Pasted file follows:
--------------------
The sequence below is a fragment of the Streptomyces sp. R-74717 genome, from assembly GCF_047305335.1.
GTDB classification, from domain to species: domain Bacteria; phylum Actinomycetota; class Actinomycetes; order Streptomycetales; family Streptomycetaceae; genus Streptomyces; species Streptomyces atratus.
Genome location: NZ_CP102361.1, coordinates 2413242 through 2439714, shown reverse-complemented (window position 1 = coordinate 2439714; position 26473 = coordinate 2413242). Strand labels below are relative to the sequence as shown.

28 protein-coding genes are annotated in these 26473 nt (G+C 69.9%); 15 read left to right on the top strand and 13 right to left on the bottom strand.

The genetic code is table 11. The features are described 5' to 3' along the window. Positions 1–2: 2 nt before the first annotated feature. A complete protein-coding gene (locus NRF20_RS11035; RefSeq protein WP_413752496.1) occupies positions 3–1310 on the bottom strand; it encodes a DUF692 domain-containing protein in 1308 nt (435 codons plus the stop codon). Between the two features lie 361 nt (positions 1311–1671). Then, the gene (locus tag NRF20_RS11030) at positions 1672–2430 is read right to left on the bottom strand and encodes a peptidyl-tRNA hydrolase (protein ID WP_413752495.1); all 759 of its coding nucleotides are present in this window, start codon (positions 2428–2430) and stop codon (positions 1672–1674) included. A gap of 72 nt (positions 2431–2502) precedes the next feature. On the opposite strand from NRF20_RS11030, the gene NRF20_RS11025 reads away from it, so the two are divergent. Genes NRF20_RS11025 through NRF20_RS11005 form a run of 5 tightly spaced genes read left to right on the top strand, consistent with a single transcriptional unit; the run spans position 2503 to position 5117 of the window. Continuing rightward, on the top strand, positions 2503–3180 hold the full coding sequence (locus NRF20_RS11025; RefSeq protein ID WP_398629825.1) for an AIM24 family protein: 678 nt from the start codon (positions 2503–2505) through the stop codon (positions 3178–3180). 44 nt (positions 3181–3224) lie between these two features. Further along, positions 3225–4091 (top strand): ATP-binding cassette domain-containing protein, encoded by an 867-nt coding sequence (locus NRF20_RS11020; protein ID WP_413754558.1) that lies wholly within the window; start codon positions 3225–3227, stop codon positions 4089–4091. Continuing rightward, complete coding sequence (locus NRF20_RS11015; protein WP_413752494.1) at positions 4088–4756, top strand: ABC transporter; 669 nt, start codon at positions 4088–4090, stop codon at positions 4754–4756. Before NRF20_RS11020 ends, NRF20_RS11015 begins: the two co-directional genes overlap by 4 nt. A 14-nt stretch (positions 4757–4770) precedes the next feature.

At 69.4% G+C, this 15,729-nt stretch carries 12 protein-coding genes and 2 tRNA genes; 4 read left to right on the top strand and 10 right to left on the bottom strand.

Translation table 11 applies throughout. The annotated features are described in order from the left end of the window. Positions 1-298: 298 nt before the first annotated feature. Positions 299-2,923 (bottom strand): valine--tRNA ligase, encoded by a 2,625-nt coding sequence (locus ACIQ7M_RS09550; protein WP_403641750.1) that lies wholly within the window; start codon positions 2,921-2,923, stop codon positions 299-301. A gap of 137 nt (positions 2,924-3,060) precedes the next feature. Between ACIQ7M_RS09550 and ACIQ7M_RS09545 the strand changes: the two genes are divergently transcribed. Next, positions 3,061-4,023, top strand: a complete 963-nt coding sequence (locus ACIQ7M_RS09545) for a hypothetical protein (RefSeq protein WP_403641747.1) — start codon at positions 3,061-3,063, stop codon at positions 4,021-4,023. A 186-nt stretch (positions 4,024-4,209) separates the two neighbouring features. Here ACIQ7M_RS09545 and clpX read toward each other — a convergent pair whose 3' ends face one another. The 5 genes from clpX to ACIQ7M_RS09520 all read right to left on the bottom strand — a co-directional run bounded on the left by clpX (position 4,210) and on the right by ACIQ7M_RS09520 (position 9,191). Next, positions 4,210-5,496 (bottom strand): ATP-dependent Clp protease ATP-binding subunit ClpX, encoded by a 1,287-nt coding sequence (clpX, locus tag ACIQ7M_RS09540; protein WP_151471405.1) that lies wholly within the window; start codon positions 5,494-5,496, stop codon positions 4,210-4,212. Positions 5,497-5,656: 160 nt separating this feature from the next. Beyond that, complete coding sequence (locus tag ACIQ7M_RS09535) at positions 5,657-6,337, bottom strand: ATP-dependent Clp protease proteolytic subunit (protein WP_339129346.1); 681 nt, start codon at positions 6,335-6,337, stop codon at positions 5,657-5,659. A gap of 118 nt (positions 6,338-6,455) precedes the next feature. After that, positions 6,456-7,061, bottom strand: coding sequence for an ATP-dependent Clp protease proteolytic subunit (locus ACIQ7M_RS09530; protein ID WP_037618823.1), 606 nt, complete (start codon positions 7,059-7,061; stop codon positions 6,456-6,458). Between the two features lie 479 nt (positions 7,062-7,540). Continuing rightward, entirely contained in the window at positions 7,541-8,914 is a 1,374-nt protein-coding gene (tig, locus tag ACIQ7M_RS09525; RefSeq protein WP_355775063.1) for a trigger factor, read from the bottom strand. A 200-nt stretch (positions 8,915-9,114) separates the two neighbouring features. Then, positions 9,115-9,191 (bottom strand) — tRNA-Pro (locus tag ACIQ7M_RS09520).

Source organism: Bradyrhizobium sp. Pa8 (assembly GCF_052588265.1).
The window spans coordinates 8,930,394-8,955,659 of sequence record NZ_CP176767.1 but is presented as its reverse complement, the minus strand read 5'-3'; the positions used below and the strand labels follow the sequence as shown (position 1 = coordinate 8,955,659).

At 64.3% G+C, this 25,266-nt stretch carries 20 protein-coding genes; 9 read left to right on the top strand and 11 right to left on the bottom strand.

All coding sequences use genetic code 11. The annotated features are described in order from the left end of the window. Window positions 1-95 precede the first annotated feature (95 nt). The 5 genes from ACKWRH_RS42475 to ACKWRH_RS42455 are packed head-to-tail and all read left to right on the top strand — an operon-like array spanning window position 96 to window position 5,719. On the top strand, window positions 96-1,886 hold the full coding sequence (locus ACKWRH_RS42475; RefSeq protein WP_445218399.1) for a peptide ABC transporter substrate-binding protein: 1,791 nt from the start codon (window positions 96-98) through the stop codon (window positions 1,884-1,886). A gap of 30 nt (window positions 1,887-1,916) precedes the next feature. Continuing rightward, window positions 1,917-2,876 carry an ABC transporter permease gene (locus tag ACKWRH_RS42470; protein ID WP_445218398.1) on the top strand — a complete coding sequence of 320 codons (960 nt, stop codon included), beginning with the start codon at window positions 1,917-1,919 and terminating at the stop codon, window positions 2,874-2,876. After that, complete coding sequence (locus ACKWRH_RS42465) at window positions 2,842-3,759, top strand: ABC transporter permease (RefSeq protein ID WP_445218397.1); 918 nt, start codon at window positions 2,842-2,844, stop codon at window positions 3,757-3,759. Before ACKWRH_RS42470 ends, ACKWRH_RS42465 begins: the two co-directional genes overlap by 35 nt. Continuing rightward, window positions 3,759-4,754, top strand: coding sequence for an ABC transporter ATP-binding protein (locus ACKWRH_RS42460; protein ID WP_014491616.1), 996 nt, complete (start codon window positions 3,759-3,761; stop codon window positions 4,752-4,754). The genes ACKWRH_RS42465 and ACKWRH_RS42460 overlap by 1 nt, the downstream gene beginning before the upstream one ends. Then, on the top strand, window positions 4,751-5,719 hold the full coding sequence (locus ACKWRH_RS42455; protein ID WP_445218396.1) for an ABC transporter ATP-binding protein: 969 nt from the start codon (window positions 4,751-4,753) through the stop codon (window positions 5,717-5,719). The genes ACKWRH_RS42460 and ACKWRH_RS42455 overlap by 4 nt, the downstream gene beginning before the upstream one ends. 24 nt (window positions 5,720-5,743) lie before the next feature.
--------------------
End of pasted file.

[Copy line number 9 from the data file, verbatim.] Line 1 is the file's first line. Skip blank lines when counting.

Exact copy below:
The window spans coordinates 8,930,394-8,955,659 of sequence record NZ_CP176767.1 but is presented as its reverse complement, the minus strand read 5'-3'; the positions used below and the strand labels follow the sequence as shown (position 1 = coordinate 8,955,659).